1 Esdras: Wikis


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The Septuagint: A column of uncial text from 1 Esdras in the Codex Vaticanus, the basis of Sir Lancelot Charles Lee Brenton's Greek edition and English translation.

1 Esdras (Greek Έσδράς Αˊ), Greek Ezra, is an ancient Greek version of the Biblical book of Ezra in use among ancient Jewry, the early church, and many modern Christians with varying degrees of canonicity and a high historical usefulness.

In all, 1 Esdras includes 99 more verses than Masoretic Ezra. These lie almost entirely in one section and serve a literary purpose; one other, short passage is in a different position. Modern texts continue with the last two short chapters of the preceding Biblical work, 2 Chronicles. Thus like Ezra, it is used as evidence for a once larger Chronicles-Ezra that has since been split canonically.

The historical importance of the version of Ezra is that ancients such as the Jewish Josephus and the Christian Church Fathers quoted 1 Esdras extensively as "Scripture"[citation needed]. Moreover, it was grouped with the canon of the Old Testament; for example, it is found in Origen's Hexapla. A part of the Septuagint translation of the Old Testament, it is regarded as canonical in the churches of the East, but regarded with a less lofty view among Jews, and the churches of the West.[1]



First Esdras contains the whole of Ezra with additions of about four chapters of Ezra. Moreover, just as Ezra begins with the last two verses of 2 Chronicles, 1 Esdras begins with the last two chapters; and it concludes with fourteen verses parallel to part of Nehemiah.

1 Esdras 2:15-30a flashes forward to Artaxerxes's reign, when the book ends. Following this prolepsis is the core of 1 Esdras, arranged in a beautiful literary chiasm around the celebration in Jerusalem at the exiles’ return. This arrangement is possible only with the material not found in Ezra (1 Esd. 2:30b — 5:1-6). These verses are the core of the chiasm, critical to the book's purpose and structure. Not only are these verses the core of the chiasm, but they fit the events in history, in the reigns of Cyrus, Darius, and Artaxerxes. Because of their importance, the two books Ezra and Nehemiah may once have formed separate books, rather than a single Ezra-Nehemiah. Indeed some scholars, such as W. F. Albright and Edwin M. Yamauchi, believe that Nehemiah came back to Jerusalem before Ezra.[2][3]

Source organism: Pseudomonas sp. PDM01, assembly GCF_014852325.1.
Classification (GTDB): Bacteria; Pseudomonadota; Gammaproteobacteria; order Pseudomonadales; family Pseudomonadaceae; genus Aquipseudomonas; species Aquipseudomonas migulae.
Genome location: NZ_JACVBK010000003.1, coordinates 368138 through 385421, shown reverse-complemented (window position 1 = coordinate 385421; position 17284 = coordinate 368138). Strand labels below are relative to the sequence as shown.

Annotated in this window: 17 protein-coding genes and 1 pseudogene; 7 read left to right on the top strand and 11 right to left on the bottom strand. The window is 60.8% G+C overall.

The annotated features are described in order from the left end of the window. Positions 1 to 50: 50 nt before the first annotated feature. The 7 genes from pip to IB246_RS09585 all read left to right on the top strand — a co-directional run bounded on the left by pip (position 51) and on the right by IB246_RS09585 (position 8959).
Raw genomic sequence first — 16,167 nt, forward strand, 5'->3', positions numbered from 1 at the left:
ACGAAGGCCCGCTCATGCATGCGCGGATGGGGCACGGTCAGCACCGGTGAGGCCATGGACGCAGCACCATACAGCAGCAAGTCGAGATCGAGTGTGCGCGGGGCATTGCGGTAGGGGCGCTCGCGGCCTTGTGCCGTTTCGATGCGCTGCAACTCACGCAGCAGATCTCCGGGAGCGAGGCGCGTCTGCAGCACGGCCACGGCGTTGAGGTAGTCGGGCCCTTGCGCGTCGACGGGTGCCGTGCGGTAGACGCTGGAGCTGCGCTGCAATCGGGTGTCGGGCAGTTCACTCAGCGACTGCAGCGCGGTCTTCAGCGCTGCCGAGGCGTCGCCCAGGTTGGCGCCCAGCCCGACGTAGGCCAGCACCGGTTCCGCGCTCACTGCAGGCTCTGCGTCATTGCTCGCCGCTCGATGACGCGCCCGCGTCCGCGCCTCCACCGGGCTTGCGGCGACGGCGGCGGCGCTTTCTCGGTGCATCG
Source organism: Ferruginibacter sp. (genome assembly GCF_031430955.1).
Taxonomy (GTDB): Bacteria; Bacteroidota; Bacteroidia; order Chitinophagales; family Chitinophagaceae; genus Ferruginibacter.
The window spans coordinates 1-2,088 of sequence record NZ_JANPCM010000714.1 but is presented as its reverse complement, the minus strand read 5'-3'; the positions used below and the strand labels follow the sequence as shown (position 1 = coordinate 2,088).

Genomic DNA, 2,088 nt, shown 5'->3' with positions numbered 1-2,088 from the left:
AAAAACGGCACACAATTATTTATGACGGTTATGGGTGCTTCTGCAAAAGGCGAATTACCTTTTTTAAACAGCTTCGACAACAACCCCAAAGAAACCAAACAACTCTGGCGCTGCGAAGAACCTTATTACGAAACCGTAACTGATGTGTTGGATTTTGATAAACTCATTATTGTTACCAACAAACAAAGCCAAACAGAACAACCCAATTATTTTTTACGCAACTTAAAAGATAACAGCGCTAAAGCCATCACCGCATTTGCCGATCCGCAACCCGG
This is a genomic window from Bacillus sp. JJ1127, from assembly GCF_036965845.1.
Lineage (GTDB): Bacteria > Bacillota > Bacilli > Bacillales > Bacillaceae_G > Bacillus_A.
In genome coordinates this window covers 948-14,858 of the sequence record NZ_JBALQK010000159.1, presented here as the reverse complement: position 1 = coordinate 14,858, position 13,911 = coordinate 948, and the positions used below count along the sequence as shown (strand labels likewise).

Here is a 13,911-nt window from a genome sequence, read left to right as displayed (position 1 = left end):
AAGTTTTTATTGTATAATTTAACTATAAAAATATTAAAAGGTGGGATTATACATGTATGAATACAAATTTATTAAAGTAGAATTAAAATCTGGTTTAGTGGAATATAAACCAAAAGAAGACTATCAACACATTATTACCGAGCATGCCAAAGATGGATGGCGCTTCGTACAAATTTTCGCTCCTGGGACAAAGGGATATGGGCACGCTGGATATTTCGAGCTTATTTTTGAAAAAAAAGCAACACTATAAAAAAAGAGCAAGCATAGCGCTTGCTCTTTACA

Masoretic Text Septuagint Summary
Continuation of Paralipomenon
(i.e., "Things Set Off" from Esdras)
(II Chr. 35) (I Esd. 1:1-33)
(II Chr. 36) (I Esd. 1:34-58)
Begin Ezra
Ezr. 1 I Esd. 2:1-14 Cyrus's edict to rebuild the Temple
Ezr. 4:7-14 I Esd. 2:15-30a Flash forward to Artaxerxes’ reign (parenthesis)
Chiasm of Celebration
I Esd. 2:30b     Inclusio:   Work hindered until second year of Darius’s reign
I Esd. 3         A Feast in the court of Darius
I Esd. 4             B Darius vows to repatriate the exiles
I Esd. 5:1-6                 X The feast of those who returned to Jerusalem
Ezr. 2 I Esd. 5:7-46             B' List of former exiles who returned
Ezr. 3 I Esd. 5:47-65         A' Feast of Tabernacles
Ezr. 4:1-5[4] I Esd. 5:66-73     Inclusio:   Work hindered until second year of Darius’s reign
End of Chiasm
Ezr. 5 I Esd. 6:1-22 In the second year of Darius's reign
Ezr. 6 I Esd. 6:23 — 7 The temple is finished
Ezr. 7 I Esd. 8:1-27 Back to Artaxerxes’ reign
Ezr. 8 I Esd. 8:28-67 List of latter exiles who returned
Ezr. 9 I Esd. 8:68-90 Repentance from miscegenation
Ezr. 10 I Esd. 8:91-9:36      Putting away of foreign wives and children
Neh. 7:73-8:12 I Esd. 9:37-55 Ezra reads the Law

Author and criticism

The purpose of the book seems to be the presentation of the dispute among the courtiers, to which details from the other books are added to complete the story. Since there are various discrepancies in the account, most scholars hold that the work was written by more than one author. However, some scholars believe that this work may have been the original, or at least the more authoritative; the variances that are contained in this work are so striking that more research is being conducted. Furthermore, there is disagreement as to what the original language of the work was, Greek, Aramaic, or Hebrew.[5] Because of similarities to the vocabulary in the Book of Daniel, it is presumed by some that the authors came from Lower Egypt and some or all may have even had a hand in the translation of Daniel. Assuming this theory is correct, many scholars consider the possibility that one "chronicler" wrote this book.